A New Border War is Starting
An article in today’s St. Joesph News-Press reports that Kansans are upset about Missouri eliminating a tax deduction that non-residents received in the past:
A highly publicized Social Security tax cut for Missourians that Gov. Matt Blunt recently signed into law also nixed a real-estate tax deduction for non-residents essentially increasing Missouri taxes for people who work here but live out of state.
Because of this, Kansas lawmakers might launch a counterattack by passing a law that would restrict Kansas non-residents from the same benefit. Yet, all of this hullabaloo really results in not much of a tax increase at all for the average Kansans who works in Missouri:
[T]he more than 1,400 neighboring Kansas residents who commute to Buchanan County may pay more taxes to the state of Missouri next year, but they should break even after paying their Kansas taxes, explained Gerald Williams, a certified public accountant with Sumner, Carter, Hardy, Rich and Co. in St. Joseph.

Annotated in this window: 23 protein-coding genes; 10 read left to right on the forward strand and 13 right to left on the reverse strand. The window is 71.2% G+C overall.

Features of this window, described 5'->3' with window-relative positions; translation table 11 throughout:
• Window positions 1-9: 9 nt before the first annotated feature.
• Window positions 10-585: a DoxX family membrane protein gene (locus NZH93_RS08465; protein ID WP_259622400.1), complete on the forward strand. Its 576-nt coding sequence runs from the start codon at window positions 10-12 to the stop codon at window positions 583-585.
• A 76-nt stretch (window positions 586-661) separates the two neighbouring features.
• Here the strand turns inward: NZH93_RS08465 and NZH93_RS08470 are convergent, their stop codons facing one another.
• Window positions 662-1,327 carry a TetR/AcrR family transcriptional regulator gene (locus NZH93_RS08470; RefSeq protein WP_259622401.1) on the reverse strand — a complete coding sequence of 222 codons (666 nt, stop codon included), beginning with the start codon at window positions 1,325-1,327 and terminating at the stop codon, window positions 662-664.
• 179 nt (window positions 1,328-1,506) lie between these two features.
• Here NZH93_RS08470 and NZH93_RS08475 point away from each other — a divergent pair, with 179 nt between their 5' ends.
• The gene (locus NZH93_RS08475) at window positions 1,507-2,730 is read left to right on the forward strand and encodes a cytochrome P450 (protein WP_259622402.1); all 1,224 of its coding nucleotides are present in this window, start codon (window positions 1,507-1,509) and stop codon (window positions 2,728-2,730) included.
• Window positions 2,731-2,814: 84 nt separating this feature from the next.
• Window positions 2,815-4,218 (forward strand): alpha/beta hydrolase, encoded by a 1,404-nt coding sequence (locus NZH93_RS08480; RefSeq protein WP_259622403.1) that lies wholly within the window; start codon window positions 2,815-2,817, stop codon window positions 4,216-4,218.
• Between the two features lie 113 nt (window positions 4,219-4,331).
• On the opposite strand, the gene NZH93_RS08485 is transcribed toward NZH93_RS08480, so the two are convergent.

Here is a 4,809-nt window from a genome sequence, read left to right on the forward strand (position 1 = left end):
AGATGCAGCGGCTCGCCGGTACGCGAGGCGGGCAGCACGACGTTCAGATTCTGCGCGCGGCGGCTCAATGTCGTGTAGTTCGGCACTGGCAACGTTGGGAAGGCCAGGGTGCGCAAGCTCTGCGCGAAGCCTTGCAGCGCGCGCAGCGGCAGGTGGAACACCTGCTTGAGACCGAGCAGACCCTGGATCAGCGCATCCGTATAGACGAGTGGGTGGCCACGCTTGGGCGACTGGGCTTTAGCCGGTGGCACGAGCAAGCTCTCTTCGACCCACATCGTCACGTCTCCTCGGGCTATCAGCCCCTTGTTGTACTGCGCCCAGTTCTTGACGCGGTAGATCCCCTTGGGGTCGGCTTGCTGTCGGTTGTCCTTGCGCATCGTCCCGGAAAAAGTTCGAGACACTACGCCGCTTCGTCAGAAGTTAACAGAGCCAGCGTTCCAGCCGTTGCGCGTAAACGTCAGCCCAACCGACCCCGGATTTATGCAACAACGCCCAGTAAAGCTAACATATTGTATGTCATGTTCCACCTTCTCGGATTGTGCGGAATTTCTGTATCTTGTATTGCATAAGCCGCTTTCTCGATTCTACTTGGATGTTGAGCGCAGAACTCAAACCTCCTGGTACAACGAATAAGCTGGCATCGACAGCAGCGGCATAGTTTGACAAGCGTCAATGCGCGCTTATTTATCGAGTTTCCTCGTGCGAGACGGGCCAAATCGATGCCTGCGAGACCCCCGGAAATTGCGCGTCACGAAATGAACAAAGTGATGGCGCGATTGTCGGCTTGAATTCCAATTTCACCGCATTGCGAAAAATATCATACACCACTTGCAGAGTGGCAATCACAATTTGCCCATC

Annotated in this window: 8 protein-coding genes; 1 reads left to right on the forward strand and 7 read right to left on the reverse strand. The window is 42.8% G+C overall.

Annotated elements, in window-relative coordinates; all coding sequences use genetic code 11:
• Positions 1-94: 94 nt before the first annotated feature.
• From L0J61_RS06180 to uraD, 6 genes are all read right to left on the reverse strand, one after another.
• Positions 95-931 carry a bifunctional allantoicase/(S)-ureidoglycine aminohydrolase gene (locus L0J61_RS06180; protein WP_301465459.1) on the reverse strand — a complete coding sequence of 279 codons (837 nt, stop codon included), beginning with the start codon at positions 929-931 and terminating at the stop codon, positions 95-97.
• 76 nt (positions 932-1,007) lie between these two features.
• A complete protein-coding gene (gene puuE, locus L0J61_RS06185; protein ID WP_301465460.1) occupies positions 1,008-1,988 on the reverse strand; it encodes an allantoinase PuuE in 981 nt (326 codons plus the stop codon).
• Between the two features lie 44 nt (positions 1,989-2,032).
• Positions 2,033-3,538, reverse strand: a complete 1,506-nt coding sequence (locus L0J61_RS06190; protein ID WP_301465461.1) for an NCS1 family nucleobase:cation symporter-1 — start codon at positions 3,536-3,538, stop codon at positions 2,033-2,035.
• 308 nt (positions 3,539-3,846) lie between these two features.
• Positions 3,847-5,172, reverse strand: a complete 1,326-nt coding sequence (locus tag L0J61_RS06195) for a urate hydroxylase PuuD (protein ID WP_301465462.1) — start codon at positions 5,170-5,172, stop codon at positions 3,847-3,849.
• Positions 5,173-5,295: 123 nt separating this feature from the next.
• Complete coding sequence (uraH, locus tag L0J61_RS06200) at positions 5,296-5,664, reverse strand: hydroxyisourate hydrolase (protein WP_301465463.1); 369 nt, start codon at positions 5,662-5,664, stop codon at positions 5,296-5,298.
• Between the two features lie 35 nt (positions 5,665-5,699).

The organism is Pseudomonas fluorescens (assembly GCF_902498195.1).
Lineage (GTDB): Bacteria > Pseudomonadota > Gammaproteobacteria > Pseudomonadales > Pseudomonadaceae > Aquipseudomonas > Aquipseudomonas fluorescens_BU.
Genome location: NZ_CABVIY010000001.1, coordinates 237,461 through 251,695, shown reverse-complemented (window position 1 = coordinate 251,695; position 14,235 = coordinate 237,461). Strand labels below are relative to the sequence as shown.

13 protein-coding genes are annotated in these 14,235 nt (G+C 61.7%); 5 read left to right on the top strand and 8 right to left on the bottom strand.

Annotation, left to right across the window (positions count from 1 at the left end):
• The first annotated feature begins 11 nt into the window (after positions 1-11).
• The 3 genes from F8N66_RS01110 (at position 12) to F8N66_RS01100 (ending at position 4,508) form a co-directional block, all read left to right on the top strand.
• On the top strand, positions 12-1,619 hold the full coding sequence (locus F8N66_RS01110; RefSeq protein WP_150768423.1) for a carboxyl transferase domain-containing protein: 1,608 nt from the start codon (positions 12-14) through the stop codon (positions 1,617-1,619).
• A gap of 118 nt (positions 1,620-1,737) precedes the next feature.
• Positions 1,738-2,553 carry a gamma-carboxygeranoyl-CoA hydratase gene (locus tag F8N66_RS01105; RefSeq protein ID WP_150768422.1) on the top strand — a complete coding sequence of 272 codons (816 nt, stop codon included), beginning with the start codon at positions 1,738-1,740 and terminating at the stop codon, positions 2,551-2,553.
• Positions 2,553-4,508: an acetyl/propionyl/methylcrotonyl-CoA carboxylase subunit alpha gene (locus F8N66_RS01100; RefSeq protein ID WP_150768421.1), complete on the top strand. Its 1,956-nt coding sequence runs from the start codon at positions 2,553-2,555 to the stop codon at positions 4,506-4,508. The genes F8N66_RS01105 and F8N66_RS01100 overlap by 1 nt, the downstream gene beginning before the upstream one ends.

Mr. Williams on Tuesday provided to the News-Press calculations from multiple mock filing scenarios for Kansas he figured under the new law.
"In most instances, it makes no difference," he said. "You may pay more to Missouri and less to Kansas, but when you add them together, it’s the same amount, out of pocket."
Kansas has a higher tax rate, but also provides a credit to Kansans for income taxes they pay out of state, which offsets the higher taxes in Missouri, he explained.
Kansas residents who don’t itemize their deductions will see no difference, while other filers can expect little or no change. In rare instances, he found filers could pay between $40 to $50 more than in prior years.
So Kansans will not really be affected by the ending of these tax breaks. The Kansas politicians who are making this an issue sound like the residents of Shelbyville, getting upset at Springfield for getting the upper hand, preventing them from having the lemon tree they desire.